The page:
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Container Network Interface (CNI)

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Modes for Docker Networking

  • Bridge mode: Usually used for apps running in standalone containers; this is the default network driver.
  • Host mode: Also used for standalone containers; removes network isolation to the host.
  • Container mode: Lets you reuse the network namespace of another container.
  • No networking: Disables support for networking from the Docker side and allows you to, for example, set up custom networking.

Multi-Host Container Networking

flannel

Flannel, developed by CoreOS, is a virtual network that assigns a subnet to each host for use with container runtimes. Each container, or pod in the context of Kubernetes, possesses a unique IP that is routable within the cluster. Flannel supports a variety of backends such as VXLAN, AWS VPC, and the default layer 2 UDP network. Its advantage lies in reducing the complexity of port mapping. An example of this is Red Hat’s Project Atomic, which utilizes flannel.

Weave Net

Weave Net, developed by Weaveworks, establishes a virtual network that connects Docker containers deployed across multiple hosts. Applications can utilize this network as if all the containers were connected to the same network switch, eliminating the need for port mappings and links configuration. Services offered by application containers on the Weave network can be made accessible externally, irrespective of the containers’ operational locations.

Project Calico

Metaswitch’s Project Calico utilizes standard IP routing, specifically the venerable Border Gateway Protocol (BGP) as defined in RFC 1105, and networking tools to provide a layer 3 solution. This contrasts with most other networking solutions that construct an overlay network by encapsulating layer 2 traffic into a higher layer.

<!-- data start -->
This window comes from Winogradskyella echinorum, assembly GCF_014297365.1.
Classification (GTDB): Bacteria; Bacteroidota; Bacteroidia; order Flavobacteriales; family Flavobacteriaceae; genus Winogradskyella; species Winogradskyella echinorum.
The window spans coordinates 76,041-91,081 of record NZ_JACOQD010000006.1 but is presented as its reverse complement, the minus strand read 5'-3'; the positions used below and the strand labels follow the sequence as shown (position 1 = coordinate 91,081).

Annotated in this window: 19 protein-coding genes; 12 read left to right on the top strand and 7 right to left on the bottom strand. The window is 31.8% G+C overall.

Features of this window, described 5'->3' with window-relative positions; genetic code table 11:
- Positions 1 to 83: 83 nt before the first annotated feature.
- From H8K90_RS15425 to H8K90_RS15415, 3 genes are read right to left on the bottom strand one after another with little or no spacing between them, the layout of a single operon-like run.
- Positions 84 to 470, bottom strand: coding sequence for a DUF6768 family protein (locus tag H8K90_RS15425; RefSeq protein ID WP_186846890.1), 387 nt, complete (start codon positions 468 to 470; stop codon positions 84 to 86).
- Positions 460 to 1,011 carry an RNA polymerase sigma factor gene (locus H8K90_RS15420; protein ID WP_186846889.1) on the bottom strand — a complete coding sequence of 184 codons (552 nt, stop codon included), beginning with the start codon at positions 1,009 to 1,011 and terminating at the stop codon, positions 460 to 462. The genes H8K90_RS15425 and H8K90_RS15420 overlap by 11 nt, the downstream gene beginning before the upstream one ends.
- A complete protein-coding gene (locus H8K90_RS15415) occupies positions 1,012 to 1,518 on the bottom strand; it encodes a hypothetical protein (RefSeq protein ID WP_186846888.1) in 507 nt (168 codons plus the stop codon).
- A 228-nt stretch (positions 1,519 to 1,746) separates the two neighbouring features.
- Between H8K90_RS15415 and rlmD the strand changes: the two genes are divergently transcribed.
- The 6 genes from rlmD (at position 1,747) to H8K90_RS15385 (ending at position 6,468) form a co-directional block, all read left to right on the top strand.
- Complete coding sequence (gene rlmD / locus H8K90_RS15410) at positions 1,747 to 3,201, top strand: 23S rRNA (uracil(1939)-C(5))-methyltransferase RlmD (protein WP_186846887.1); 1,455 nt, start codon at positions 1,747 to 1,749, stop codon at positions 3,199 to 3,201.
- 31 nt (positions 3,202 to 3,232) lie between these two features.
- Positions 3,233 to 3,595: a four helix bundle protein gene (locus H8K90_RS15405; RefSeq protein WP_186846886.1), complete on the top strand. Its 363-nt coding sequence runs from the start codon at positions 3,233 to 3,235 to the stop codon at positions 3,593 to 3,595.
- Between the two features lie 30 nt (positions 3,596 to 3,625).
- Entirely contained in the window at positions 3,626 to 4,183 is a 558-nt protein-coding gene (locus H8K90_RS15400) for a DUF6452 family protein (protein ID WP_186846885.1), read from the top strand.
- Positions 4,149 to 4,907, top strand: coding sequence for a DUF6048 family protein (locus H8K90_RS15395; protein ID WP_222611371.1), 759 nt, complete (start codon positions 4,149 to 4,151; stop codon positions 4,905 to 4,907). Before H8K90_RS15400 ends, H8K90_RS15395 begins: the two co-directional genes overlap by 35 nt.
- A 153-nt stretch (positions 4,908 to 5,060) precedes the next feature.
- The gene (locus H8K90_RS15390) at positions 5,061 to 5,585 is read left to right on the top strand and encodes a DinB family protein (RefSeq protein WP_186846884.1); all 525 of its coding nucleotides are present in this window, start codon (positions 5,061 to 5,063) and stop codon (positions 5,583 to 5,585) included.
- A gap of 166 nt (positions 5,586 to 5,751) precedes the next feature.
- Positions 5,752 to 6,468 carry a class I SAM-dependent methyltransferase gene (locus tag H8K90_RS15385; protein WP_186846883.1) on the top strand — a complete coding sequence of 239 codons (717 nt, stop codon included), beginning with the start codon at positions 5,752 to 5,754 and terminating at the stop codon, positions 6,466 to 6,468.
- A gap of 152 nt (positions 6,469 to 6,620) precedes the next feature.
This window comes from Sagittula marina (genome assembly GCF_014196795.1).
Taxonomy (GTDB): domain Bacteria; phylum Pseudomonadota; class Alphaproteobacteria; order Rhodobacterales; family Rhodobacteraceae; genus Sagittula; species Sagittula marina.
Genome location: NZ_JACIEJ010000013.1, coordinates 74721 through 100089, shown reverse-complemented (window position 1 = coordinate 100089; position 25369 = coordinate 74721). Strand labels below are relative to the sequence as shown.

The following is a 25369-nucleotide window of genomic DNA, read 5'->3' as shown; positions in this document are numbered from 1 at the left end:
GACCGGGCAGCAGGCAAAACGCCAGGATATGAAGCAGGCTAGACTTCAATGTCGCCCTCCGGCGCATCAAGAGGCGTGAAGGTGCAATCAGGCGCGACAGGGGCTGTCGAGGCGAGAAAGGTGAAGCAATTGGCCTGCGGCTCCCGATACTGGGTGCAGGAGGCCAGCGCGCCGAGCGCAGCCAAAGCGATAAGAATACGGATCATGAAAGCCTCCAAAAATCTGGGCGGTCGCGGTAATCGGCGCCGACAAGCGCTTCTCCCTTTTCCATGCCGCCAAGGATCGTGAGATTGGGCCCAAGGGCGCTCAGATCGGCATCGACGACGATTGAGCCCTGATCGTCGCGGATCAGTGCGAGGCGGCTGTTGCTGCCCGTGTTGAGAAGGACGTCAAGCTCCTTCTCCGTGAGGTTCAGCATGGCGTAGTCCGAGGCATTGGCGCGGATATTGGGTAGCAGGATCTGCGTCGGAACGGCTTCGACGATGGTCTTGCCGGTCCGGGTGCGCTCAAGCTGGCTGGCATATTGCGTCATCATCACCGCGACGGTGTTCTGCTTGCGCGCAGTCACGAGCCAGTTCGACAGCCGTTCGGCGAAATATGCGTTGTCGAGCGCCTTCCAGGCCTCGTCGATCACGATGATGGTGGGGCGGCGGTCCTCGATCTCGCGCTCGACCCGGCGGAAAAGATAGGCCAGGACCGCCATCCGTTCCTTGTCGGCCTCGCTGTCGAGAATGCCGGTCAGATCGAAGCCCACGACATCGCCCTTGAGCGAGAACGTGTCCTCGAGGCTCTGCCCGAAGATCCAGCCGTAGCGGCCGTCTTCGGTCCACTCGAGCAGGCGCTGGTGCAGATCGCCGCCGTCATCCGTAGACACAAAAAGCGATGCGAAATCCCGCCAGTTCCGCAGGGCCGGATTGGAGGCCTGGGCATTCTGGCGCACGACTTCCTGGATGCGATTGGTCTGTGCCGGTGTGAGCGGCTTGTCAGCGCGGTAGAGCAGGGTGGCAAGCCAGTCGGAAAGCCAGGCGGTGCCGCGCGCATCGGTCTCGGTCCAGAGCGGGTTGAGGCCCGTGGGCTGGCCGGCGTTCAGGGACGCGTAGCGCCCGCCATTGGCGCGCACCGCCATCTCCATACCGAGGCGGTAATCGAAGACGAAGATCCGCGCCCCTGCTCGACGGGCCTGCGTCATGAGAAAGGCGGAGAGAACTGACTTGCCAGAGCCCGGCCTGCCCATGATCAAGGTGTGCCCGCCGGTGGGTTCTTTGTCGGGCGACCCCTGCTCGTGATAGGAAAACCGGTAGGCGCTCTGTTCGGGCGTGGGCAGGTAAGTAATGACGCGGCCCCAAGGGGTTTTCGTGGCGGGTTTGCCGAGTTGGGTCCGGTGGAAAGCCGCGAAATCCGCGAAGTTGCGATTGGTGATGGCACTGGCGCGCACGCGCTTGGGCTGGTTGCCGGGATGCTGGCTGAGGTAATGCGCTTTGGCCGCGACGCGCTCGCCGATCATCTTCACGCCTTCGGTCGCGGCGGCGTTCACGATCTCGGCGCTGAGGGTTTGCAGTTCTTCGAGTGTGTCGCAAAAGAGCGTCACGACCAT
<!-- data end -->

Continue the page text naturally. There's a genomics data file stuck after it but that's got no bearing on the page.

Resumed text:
Its primary operating mode necessitates no encapsulation and is specifically designed for data centers where the organization maintains control over the physical network fabric.

Open vSwitch

Open vSwitch is a comprehensive multilayer virtual switch. It’s designed to facilitate network automation through programmatic extensions, while also maintaining compatibility with standard management interfaces and protocols like NetFlow, IPFIX, LACP, and 802.1ag. It’s built to support distribution across several physical servers. Notably, it’s used in Red Hat’s Kubernetes distro OpenShift, and serves as the default switch in Xen, KVM, Proxmox VE, and VirtualBox. Moreover, it has been incorporated into numerous private cloud systems, including OpenStack and oVirt.

OpenVPN

OpenVPN, an open-source software project with a commercial option, enables you to create virtual private networks (VPNs) using TLS. These VPNs can be used to securely connect containers over the public internet.

Reference

  • Container Networking, Michael Hausenblas
  • https://editor.networkpolicy.io/
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